Let’s talk about Rudy. Yes, the 5’6” Notre Dame football player from the movie, Rudy.
The guy quite simply worked harder than anybody else on the team. He busted his ass in practice everyday for what must have seemed like an eternity. He got made fun of, he got hit harder than he knew was possible, and he the coaches let him know that he would never play in a game.
And yet, Rudy showed up day in and day out. Not only did he show up, but he played as hard as he could every time he got the chance to walk between the lines.
One day, with :15 seconds to go in the last game of his career, Rudy got the opportunity to play three plays. On the final play of the game, Rudy sacked the opposing quarterback and was carried off the field on his teammates’ shoulders as the crowd cheered his name.
Any sane person would know that it’s just a scene from a movie until they found out it’s based on a true story of a guy who just wouldn’t give up. Now he’s down in history as one of two players to ever be carried off the field by his teammates in Notre Dame football history.
The moral I take away from Rudy’s story has everything to do with some intriguing academic research on grit.
To succeed in anything, you have to have grit in three different stages. In the first stage, the grit to get good (or even better, great) at something is the battle you face. The second stage is all about leveraging your skills and experience gained in getting good to build a body of work. Having the grit to hear no until you hear yes in response to your body of work makes up the third stage.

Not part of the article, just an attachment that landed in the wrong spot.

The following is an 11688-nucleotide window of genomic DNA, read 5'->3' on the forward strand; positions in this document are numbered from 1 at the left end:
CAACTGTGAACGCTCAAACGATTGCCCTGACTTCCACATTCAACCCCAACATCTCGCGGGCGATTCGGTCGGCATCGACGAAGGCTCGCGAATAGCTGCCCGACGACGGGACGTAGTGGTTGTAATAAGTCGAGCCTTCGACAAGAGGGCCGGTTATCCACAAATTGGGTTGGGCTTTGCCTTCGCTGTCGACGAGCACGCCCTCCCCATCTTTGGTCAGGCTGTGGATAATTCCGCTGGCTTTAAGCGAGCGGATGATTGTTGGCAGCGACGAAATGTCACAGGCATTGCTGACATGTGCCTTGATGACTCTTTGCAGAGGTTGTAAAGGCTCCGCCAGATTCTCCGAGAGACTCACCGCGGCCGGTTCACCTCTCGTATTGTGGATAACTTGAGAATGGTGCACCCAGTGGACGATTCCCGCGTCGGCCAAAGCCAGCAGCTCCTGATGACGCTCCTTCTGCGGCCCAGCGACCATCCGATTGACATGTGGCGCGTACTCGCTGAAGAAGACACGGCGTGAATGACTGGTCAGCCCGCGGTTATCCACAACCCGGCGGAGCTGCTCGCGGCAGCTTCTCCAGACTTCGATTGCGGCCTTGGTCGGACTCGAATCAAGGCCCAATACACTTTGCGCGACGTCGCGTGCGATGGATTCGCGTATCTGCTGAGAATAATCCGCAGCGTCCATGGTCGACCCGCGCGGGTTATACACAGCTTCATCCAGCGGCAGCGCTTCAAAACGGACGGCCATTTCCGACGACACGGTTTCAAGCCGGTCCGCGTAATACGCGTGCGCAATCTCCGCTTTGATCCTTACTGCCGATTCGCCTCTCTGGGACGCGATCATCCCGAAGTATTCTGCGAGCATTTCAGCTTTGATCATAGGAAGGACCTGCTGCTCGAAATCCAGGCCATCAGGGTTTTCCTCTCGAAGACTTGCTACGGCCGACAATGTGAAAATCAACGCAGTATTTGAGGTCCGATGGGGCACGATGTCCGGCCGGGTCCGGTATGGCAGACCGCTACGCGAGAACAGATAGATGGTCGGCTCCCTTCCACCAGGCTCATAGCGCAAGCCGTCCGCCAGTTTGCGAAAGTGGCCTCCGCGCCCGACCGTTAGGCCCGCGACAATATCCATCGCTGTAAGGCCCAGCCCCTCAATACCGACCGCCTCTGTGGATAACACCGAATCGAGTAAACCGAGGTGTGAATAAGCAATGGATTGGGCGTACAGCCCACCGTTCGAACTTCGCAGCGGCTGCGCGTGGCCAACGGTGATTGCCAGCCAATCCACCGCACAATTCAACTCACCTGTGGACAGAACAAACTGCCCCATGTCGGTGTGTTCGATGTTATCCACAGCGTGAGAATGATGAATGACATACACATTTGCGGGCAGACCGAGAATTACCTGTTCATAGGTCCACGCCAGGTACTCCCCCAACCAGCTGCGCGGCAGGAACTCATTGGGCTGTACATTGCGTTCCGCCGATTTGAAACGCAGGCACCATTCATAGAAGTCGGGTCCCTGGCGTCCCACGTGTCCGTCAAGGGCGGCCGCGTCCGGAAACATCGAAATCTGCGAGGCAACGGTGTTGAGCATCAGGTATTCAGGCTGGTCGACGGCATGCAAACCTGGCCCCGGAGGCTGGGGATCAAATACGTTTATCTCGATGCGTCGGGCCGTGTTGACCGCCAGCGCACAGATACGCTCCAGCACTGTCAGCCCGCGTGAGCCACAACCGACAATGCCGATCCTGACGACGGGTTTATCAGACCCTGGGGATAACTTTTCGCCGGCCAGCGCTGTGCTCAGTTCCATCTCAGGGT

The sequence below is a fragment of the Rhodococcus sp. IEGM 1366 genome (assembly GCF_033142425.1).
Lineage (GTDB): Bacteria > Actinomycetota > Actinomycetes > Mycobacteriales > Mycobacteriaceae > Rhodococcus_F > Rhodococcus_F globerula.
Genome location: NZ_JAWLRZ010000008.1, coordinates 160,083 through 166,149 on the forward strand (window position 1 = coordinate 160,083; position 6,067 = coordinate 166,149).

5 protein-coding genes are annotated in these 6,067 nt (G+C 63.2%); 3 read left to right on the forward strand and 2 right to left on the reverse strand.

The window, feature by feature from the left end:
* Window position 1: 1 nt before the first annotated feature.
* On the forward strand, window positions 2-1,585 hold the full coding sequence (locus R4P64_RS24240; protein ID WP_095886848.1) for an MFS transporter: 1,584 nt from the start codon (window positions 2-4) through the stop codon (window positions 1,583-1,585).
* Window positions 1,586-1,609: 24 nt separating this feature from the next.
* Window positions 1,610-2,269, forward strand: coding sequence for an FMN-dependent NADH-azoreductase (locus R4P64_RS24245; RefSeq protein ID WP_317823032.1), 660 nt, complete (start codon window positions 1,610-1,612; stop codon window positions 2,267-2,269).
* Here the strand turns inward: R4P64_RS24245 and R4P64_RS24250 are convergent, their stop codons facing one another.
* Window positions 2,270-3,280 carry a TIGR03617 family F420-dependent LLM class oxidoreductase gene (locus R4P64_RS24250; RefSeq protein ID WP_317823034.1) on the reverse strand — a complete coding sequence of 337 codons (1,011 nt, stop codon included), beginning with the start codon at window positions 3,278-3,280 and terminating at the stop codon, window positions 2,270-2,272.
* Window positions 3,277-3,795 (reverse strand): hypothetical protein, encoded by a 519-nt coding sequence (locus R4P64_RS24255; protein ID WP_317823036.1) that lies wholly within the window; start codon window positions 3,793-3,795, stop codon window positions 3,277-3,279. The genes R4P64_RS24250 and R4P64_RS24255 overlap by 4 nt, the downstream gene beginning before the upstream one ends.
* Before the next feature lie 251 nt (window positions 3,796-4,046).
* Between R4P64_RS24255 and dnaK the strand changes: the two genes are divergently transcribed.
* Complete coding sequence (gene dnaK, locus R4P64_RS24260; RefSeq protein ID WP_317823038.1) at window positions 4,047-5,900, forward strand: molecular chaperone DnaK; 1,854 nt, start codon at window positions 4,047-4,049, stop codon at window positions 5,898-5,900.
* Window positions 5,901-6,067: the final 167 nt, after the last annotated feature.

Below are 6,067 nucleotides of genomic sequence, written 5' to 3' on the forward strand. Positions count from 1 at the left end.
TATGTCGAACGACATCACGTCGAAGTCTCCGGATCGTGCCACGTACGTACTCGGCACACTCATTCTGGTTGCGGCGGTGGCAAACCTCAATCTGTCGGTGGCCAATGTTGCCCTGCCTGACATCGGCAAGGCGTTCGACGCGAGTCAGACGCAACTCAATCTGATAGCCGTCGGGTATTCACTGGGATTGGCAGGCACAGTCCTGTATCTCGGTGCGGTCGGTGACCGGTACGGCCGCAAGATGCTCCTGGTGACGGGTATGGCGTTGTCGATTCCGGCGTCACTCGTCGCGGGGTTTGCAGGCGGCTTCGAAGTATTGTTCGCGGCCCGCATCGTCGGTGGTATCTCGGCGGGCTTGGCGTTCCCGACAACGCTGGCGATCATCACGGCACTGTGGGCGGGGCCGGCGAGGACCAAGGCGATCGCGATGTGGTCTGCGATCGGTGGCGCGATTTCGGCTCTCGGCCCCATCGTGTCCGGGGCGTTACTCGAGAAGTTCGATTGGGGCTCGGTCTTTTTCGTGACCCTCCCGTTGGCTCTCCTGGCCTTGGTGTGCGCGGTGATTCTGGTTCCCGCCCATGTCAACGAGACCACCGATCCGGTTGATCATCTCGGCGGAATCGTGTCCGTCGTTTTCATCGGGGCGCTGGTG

Each stage is a crucial step in the process of reaching your goals, and each will require equally hard work with varying levels of emotional challenge along the way.
Have the Grit to Become
Grit is all about taking a long-term view to the things you care about. In this stage of the process, it’s all about caring enough to get good, or great, at a skill, developing expertise, and building the connections necessary to continue to be good over time.
Your skills are those things that nobody else can take away from you. They are irreplaceable in the world and give you a kind of currency in the world of work, which Cal Newport refers to as career capital. Typically, we think of building skills in a kind of T-shape. The middle of the T is where we go in-depth on a core skillset, around which we’ll build a variety of expertise. That variety of expertise makes up the top part of the T, or the breadth of connection, experience, and expertise.
At Living for Monday, our core skillset is (and will continue to be) built around content creation. Whether blog posts, podcast episodes, courses, or events, our core activities revolve around creating great content. Now, to execute, we’ll also need to be pretty good at things like UX and UI design, video and audio editing, presentation skills, $0 budget marketing, and community building. All of these skills will serve to augment our core skill of producing great content creation.
The key for us will be our ability and willingness to stick with it as our ability reaches the level of our taste. I love Ira Glass’ (host of This American Life) quote on this: